After years of working 70 hours a week at jobs I detested, I felt like the proverbial "hole in the donut" - solid on the outside, but empty on the inside. Searching for meaning in my life, I abandoned my successful but unsatisfying career and set out on a six-month solo backpacking trip around the world to pursue my true passions of travel, writing, and photography. My blog features stories about the destinations I visit, people I meet, the crazy things...Read more here....
Is it art? A dance? A play? Perhaps all of the above. My roommate, Joan, emailed this video to me and it is so fascinating that I had to share it. Watch this light and shadow performance of the group known as Philobolus, during their recent appearance on the Conan O”Brien Show:
I may alienate some people with this post, but I feel strongly that the above video contains important information that everyone needs to hear. If you are offended, please consider that our ability to freely express our opinions is one of the things that makes this country great. You may not agree with my opinion, nor I with yours, but isn’t it wonderful that we can express them without fear of reprisal?
It has astounded and mystified me that we have allowed our current President to get away with actions that have led to the death of more than 4,000 American soldiers. From the beginning, I never believed his claims that there were weapons of mass destruction in Iraq and by now everyone (hopefully) understands that there was no direct link between Iraq and the terrorist attacks of 9/11. At the the very least Bush is guilty of narrow-mindedness and less than admirable intelligence. But now, Vincent Bugliosi has written a book titled “The Prosecution of George W. Bush For Murder.”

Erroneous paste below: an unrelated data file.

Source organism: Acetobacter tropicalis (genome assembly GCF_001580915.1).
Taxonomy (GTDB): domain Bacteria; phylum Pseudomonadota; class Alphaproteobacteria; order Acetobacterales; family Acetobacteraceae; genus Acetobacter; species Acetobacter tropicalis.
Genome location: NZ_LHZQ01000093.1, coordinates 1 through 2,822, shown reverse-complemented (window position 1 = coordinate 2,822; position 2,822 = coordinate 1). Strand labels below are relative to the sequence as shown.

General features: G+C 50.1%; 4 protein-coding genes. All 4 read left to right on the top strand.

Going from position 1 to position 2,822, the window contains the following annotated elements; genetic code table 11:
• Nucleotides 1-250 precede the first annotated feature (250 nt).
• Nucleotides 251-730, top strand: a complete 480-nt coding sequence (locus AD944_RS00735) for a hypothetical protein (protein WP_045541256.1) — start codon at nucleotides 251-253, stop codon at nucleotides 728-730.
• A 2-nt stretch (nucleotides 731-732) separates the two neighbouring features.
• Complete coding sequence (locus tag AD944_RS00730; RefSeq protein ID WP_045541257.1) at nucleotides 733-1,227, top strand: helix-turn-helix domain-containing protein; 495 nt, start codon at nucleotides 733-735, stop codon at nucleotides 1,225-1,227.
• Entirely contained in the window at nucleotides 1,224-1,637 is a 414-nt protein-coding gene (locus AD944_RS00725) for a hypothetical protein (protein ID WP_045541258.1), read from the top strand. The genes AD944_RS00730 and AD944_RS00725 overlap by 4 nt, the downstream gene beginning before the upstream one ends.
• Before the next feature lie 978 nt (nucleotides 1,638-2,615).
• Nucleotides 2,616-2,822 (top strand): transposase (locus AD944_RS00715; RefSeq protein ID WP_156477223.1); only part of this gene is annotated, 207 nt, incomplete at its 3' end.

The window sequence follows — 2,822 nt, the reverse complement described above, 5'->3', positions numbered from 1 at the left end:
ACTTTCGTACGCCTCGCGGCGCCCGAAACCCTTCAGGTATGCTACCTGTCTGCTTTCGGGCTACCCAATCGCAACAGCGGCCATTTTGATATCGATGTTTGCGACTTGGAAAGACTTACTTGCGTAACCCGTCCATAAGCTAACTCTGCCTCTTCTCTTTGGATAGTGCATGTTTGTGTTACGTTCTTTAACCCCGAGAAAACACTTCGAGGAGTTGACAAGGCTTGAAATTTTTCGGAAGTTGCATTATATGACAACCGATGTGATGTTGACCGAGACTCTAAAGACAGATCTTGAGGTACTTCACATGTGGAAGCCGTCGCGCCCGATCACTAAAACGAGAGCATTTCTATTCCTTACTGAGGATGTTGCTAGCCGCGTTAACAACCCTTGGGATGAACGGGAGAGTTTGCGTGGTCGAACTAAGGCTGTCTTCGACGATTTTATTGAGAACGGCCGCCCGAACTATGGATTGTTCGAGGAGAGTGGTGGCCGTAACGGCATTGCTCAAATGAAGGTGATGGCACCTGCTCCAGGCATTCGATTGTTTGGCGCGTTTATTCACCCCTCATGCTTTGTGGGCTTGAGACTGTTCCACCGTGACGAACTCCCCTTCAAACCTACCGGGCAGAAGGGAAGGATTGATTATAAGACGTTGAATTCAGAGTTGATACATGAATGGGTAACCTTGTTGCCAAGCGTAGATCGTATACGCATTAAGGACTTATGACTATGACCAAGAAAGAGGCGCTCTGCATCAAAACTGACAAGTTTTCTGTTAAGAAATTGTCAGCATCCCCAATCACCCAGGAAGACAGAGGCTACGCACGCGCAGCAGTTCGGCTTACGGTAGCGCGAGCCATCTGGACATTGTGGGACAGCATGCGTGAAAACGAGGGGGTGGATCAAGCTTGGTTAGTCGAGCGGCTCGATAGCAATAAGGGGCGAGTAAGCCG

Who is Bugliosi and what makes his opinion different or more important than anyone else who may have heretofore made similar claims? Bugliosi is highly credible because Continue reading →
A few years ago, Alex Cequea Fuentes wondered what would it be like to meditate in a public place where there is a lot of traffic, like a busy intersection or a shopping mall. His question ultimately led him to create the Public Meditation Project, a social and spiritual movement dedicated to bridging the gap between inner peace and world peace. The group now holds events in public places all over the country, including San Francisco, Chicago, Iowa City, and Houston. Alex’s says his goal is to create change from the feeling level. “The best case scenario is that people walk past and feel the peace. Then they momentarily become peaceful, and the people they are with become peaceful. This is world change from the core of our beings.” Reactions to these events vary, as you can imagine, but some of the funniest come from mall security guards. Check out this absolutely hysterical entry in Alex’s blog that describes one such experience at the Katy Mills Mall in Katy, Texas, then take a look at this video of Alex meditating in public places:
In a similar vein, in 1977 two American Buddhist Monks from San Francisco’s Gold Mountain Monastery began a bowing pilgrimage from downtown L.A. to the City of Ten Thousand Buddhas in Talamage, California near Ukiah. Heng Sure has made the vow to bow to the ground in a full prostration every three steps along the road. Continue reading →
In 1969, John Rendall and Ace Berg rescued a lion from a cramped cage in Harrods Department Store, where it was offered for sale. The lion soon grew too big for their small apartment and they reintroduced him to Africa. A year later they wanted to visit their former pet in his natural habitat, but they were told he was now the head of a large pride and was entirely wild. They went in search of him anyway. Watch the amazing video below to see what happened:
Barack Obama delivered a major speech on national security and the war in Iraq yesterday. In it, he laid out his strategy for using all of the elements of American power to keep us safe, prosperous, and free. I have heard some people question Obama’s experience. They say they do not know where he stands on the major issues or what he proposes for solutions. His speech answers many of those questions, and is worth a listen: